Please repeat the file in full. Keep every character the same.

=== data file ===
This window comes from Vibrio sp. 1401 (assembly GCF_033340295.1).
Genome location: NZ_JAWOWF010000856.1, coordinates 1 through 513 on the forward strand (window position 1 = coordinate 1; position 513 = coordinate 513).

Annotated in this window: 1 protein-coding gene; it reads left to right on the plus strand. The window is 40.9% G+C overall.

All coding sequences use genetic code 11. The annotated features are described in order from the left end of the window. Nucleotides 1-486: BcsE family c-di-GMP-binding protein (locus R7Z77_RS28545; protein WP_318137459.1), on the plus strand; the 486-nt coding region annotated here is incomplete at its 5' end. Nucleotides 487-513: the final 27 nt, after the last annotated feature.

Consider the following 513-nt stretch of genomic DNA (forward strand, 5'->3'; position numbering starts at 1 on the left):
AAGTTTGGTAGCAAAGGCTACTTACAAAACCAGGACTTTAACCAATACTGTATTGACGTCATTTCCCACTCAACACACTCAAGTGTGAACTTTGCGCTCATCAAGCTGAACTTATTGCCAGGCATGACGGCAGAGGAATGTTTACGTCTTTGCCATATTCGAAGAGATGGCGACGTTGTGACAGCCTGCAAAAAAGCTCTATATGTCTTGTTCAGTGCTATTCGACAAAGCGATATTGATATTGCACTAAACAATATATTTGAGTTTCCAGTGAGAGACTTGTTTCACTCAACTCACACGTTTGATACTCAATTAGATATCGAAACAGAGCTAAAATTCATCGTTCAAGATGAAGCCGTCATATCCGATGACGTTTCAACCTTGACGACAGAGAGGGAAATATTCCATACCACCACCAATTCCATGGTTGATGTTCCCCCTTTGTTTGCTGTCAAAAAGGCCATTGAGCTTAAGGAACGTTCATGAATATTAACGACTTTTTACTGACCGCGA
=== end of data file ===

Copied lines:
This window comes from Vibrio sp. 1401 (assembly GCF_033340295.1).
Genome location: NZ_JAWOWF010000856.1, coordinates 1 through 513 on the forward strand (window position 1 = coordinate 1; position 513 = coordinate 513).

Annotated in this window: 1 protein-coding gene; it reads left to right on the plus strand. The window is 40.9% G+C overall.

All coding sequences use genetic code 11. The annotated features are described in order from the left end of the window. Nucleotides 1-486: BcsE family c-di-GMP-binding protein (locus R7Z77_RS28545; protein WP_318137459.1), on the plus strand; the 486-nt coding region annotated here is incomplete at its 5' end. Nucleotides 487-513: the final 27 nt, after the last annotated feature.

Consider the following 513-nt stretch of genomic DNA (forward strand, 5'->3'; position numbering starts at 1 on the left):
AAGTTTGGTAGCAAAGGCTACTTACAAAACCAGGACTTTAACCAATACTGTATTGACGTCATTTCCCACTCAACACACTCAAGTGTGAACTTTGCGCTCATCAAGCTGAACTTATTGCCAGGCATGACGGCAGAGGAATGTTTACGTCTTTGCCATATTCGAAGAGATGGCGACGTTGTGACAGCCTGCAAAAAAGCTCTATATGTCTTGTTCAGTGCTATTCGACAAAGCGATATTGATATTGCACTAAACAATATATTTGAGTTTCCAGTGAGAGACTTGTTTCACTCAACTCACACGTTTGATACTCAATTAGATATCGAAACAGAGCTAAAATTCATCGTTCAAGATGAAGCCGTCATATCCGATGACGTTTCAACCTTGACGACAGAGAGGGAAATATTCCATACCACCACCAATTCCATGGTTGATGTTCCCCCTTTGTTTGCTGTCAAAAAGGCCATTGAGCTTAAGGAACGTTCATGAATATTAACGACTTTTTACTGACCGCGA